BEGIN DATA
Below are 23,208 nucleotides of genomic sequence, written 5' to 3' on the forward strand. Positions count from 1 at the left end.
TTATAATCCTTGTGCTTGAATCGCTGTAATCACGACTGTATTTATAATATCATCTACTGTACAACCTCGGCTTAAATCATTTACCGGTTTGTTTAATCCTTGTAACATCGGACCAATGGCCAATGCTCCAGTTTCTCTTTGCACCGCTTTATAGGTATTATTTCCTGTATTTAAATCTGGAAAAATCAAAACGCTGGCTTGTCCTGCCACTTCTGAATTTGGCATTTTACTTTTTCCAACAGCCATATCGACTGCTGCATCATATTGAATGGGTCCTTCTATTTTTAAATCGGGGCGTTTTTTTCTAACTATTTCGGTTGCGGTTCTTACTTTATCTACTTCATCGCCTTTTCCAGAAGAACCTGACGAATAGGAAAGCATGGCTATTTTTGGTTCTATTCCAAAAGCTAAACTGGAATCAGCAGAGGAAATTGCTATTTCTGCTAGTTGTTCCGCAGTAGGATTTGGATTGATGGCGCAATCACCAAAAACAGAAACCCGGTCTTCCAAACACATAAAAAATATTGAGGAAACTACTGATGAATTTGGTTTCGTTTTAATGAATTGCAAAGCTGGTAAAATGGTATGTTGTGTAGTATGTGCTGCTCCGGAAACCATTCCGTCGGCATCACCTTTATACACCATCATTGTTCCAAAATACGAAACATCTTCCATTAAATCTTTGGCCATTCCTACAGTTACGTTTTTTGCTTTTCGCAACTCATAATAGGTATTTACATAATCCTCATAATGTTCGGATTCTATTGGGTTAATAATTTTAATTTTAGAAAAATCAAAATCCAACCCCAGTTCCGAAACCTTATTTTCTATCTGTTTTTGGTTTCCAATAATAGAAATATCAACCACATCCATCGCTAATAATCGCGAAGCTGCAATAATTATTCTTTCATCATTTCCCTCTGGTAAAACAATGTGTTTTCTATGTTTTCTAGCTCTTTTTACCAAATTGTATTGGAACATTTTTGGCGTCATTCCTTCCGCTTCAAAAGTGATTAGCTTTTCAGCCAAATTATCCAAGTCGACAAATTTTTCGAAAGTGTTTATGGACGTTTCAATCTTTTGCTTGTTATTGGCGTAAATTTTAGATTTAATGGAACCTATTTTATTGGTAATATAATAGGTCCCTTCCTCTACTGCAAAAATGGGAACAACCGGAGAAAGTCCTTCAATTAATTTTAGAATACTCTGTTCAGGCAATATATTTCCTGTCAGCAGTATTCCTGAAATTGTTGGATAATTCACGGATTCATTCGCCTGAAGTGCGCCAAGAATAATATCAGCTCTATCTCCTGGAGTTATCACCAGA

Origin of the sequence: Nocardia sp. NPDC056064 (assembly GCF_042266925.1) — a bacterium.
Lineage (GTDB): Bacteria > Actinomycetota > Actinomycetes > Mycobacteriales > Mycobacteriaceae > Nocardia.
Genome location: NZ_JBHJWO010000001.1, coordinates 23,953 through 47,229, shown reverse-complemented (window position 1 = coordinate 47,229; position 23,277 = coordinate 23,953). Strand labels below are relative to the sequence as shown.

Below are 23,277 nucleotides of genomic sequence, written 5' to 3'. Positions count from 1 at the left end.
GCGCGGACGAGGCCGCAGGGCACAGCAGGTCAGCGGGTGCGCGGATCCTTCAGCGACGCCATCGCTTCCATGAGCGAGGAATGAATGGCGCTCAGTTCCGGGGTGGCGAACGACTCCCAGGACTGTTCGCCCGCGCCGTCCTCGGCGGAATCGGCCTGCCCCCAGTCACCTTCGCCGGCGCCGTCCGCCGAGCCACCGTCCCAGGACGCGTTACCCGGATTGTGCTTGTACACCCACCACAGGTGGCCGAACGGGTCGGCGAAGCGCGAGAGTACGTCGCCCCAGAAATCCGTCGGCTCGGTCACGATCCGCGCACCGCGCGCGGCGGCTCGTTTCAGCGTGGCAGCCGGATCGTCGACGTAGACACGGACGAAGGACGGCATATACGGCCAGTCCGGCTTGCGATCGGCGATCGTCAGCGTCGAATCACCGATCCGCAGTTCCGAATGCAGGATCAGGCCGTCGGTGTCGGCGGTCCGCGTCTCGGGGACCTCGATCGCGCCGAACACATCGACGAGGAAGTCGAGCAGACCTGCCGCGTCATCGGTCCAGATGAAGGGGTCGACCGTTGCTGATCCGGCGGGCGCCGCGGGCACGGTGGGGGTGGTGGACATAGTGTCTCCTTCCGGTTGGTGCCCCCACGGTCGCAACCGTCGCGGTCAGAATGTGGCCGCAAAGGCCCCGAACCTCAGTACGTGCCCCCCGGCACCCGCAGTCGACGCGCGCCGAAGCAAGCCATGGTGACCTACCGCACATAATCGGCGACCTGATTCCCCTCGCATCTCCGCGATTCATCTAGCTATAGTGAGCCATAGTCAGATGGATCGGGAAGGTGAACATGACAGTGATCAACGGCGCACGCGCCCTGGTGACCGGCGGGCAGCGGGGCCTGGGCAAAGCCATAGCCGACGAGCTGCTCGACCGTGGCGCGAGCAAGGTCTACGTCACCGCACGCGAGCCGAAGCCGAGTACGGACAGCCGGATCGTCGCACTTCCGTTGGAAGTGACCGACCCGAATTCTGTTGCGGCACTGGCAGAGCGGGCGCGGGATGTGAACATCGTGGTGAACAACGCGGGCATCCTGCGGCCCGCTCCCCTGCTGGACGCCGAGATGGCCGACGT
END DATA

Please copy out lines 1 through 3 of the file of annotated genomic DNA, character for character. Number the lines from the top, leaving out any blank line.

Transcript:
Below are 23,208 nucleotides of genomic sequence, written 5' to 3' on the forward strand. Positions count from 1 at the left end.
TTATAATCCTTGTGCTTGAATCGCTGTAATCACGACTGTATTTATAATATCATCTACTGTACAACCTCGGCTTAAATCATTTACCGGTTTGTTTAATCCTTGTAACATCGGACCAATGGCCAATGCTCCAGTTTCTCTTTGCACCGCTTTATAGGTATTATTTCCTGTATTTAAATCTGGAAAAATCAAAACGCTGGCTTGTCCTGCCACTTCTGAATTTGGCATTTTACTTTTTCCAACAGCCATATCGACTGCTGCATCATATTGAATGGGTCCTTCTATTTTTAAATCGGGGCGTTTTTTTCTAACTATTTCGGTTGCGGTTCTTACTTTATCTACTTCATCGCCTTTTCCAGAAGAACCTGACGAATAGGAAAGCATGGCTATTTTTGGTTCTATTCCAAAAGCTAAACTGGAATCAGCAGAGGAAATTGCTATTTCTGCTAGTTGTTCCGCAGTAGGATTTGGATTGATGGCGCAATCACCAAAAACAGAAACCCGGTCTTCCAAACACATAAAAAATATTGAGGAAACTACTGATGAATTTGGTTTCGTTTTAATGAATTGCAAAGCTGGTAAAATGGTATGTTGTGTAGTATGTGCTGCTCCGGAAACCATTCCGTCGGCATCACCTTTATACACCATCATTGTTCCAAAATACGAAACATCTTCCATTAAATCTTTGGCCATTCCTACAGTTACGTTTTTTGCTTTTCGCAACTCATAATAGGTATTTACATAATCCTCATAATGTTCGGATTCTATTGGGTTAATAATTTTAATTTTAGAAAAATCAAAATCCAACCCCAGTTCCGAAACCTTATTTTCTATCTGTTTTTGGTTTCCAATAATAGAAATATCAACCACATCCATCGCTAATAATCGCGAAGCTGCAATAATTATTCTTTCATCATTTCCCTCTGGTAAAACAATGTGTTTTCTATGTTTTCTAGCTCTTTTTACCAAATTGTATTGGAACATTTTTGGCGTCATTCCTTCCGCTTCAAAAGTGATTAGCTTTTCAGCCAAATTATCCAAGTCGACAAATTTTTCGAAAGTGTTTATGGACGTTTCAATCTTTTGCTTGTTATTGGCGTAAATTTTAGATTTAATGGAACCTATTTTATTGGTAATATAATAGGTCCCTTCCTCTACTGCAAAAATGGGAACAACCGGAGAAAGTCCTTCAATTAATTTTAGAATACTCTGTTCAGGCAATATATTTCCTGTCAGCAGTATTCCTGAAATTGTTGGATAATTCACGGATTCATTCGCCTGAAGTGCGCCAAGAATAATATCAGCTCTATCTCCTGGAGTTATCACCAGA

Origin of the sequence: Nocardia sp. NPDC056064 (assembly GCF_042266925.1) — a bacterium.